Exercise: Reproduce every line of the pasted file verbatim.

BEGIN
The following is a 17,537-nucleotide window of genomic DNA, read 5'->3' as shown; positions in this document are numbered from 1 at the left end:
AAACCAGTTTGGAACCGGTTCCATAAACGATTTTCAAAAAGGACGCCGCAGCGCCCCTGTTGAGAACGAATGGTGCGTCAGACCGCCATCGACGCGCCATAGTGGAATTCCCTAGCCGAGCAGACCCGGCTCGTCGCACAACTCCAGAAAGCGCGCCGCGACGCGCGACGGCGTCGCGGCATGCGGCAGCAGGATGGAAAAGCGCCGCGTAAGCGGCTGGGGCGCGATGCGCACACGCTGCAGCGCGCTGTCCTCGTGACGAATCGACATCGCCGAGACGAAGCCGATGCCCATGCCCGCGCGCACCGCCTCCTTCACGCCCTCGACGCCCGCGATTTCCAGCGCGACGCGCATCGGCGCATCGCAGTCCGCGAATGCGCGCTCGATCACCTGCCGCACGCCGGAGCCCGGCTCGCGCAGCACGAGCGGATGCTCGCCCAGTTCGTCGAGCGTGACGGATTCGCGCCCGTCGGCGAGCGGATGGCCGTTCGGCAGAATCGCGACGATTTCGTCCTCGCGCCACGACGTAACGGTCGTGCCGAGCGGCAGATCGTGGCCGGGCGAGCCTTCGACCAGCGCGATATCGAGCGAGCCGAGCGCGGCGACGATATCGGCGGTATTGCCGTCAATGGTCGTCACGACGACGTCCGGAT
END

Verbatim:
The following is a 17,537-nucleotide window of genomic DNA, read 5'->3' as shown; positions in this document are numbered from 1 at the left end:
AAACCAGTTTGGAACCGGTTCCATAAACGATTTTCAAAAAGGACGCCGCAGCGCCCCTGTTGAGAACGAATGGTGCGTCAGACCGCCATCGACGCGCCATAGTGGAATTCCCTAGCCGAGCAGACCCGGCTCGTCGCACAACTCCAGAAAGCGCGCCGCGACGCGCGACGGCGTCGCGGCATGCGGCAGCAGGATGGAAAAGCGCCGCGTAAGCGGCTGGGGCGCGATGCGCACACGCTGCAGCGCGCTGTCCTCGTGACGAATCGACATCGCCGAGACGAAGCCGATGCCCATGCCCGCGCGCACCGCCTCCTTCACGCCCTCGACGCCCGCGATTTCCAGCGCGACGCGCATCGGCGCATCGCAGTCCGCGAATGCGCGCTCGATCACCTGCCGCACGCCGGAGCCCGGCTCGCGCAGCACGAGCGGATGCTCGCCCAGTTCGTCGAGCGTGACGGATTCGCGCCCGTCGGCGAGCGGATGGCCGTTCGGCAGAATCGCGACGATTTCGTCCTCGCGCCACGACGTAACGGTCGTGCCGAGCGGCAGATCGTGGCCGGGCGAGCCTTCGACCAGCGCGATATCGAGCGAGCCGAGCGCGGCGACGATATCGGCGGTATTGCCGTCAATGGTCGTCACGACGACGTCCGGAT